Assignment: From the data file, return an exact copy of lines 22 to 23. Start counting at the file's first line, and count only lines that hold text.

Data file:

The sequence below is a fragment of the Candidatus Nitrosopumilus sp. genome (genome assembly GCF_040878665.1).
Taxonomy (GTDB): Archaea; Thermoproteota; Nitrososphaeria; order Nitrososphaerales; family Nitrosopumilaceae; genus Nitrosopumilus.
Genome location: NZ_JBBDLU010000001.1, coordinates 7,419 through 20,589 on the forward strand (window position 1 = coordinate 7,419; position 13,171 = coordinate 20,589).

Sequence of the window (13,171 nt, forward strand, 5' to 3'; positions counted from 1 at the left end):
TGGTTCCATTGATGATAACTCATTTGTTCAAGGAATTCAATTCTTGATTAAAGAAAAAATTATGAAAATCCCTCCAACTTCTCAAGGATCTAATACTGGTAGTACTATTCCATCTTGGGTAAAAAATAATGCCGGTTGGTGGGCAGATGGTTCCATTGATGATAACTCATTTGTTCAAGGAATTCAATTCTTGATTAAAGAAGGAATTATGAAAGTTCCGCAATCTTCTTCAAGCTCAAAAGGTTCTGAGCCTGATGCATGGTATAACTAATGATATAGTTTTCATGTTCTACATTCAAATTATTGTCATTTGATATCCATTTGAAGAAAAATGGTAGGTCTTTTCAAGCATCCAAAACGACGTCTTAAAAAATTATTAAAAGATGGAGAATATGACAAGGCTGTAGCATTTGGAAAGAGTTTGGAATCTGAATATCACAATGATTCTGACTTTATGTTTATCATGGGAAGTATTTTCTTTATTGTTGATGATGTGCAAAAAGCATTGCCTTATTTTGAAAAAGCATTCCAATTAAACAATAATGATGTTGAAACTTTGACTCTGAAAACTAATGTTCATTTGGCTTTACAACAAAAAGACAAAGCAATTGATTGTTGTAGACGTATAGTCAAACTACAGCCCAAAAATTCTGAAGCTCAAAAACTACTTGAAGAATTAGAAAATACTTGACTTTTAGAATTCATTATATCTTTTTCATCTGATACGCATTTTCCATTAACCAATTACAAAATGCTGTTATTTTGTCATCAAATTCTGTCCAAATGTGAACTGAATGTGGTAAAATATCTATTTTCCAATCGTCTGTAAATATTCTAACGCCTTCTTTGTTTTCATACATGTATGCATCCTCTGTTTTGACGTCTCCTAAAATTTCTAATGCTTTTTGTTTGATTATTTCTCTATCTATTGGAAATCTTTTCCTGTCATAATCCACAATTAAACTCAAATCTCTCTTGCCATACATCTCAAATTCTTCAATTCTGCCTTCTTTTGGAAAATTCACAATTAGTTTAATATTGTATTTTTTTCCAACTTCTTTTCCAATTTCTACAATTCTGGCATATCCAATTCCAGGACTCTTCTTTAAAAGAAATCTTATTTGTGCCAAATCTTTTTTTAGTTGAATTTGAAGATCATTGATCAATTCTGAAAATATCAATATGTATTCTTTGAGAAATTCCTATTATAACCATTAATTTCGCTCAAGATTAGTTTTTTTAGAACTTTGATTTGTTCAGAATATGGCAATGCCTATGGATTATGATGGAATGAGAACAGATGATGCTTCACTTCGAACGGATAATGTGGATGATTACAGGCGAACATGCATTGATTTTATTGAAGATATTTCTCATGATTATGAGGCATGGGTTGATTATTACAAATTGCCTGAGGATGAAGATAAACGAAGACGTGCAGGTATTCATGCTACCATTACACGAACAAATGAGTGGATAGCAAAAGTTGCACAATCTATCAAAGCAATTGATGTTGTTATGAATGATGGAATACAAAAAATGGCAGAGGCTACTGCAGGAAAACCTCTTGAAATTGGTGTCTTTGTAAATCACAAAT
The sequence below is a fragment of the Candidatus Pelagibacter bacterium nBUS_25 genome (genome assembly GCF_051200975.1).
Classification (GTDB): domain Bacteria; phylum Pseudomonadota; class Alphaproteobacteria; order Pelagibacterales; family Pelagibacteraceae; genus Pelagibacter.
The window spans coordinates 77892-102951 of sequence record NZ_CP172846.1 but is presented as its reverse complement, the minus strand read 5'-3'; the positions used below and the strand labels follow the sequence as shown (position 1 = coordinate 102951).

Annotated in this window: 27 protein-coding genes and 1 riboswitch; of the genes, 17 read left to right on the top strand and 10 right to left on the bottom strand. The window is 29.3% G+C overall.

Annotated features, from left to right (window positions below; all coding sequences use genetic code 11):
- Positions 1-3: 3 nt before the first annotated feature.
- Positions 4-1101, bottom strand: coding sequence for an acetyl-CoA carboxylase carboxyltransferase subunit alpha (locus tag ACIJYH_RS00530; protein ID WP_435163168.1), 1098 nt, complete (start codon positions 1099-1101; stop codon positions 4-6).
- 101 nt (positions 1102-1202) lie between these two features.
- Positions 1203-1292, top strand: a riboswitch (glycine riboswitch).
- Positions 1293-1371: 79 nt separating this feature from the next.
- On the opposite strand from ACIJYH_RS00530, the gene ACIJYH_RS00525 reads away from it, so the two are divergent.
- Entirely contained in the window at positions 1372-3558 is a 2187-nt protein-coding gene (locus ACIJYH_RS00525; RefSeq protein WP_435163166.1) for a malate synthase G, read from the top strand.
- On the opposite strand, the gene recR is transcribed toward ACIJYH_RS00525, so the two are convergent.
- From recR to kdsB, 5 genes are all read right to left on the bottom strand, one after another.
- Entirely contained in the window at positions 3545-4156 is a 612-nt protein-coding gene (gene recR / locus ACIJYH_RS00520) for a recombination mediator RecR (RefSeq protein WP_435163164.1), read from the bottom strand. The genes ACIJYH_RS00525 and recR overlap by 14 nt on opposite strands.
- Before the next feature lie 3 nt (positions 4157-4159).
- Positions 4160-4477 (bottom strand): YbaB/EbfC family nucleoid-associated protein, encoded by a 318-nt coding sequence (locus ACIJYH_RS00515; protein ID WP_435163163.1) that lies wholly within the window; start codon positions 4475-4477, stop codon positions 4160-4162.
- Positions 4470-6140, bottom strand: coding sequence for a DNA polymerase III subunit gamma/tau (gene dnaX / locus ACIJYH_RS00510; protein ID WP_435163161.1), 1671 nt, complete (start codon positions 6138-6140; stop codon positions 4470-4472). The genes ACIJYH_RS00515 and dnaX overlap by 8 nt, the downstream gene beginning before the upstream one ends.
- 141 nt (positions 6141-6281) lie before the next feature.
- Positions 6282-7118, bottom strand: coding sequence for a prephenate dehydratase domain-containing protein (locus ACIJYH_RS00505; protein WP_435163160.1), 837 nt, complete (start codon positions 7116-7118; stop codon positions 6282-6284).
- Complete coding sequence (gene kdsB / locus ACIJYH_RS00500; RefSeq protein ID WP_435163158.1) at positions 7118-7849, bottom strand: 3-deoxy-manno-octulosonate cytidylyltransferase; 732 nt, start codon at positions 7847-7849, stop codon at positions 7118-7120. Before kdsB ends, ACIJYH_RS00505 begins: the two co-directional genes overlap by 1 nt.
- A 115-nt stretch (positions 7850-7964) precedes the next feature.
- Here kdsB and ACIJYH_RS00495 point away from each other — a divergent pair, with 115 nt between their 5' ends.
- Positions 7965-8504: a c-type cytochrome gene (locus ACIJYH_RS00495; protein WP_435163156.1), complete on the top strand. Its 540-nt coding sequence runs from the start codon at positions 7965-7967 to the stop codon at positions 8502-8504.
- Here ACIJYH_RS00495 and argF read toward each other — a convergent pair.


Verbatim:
- Positions 4160-4477 (bottom strand): YbaB/EbfC family nucleoid-associated protein, encoded by a 318-nt coding sequence (locus ACIJYH_RS00515; protein ID WP_435163163.1) that lies wholly within the window; start codon positions 4475-4477, stop codon positions 4160-4162.
- Positions 4470-6140, bottom strand: coding sequence for a DNA polymerase III subunit gamma/tau (gene dnaX / locus ACIJYH_RS00510; protein ID WP_435163161.1), 1671 nt, complete (start codon positions 6138-6140; stop codon positions 4470-4472). The genes ACIJYH_RS00515 and dnaX overlap by 8 nt, the downstream gene beginning before the upstream one ends.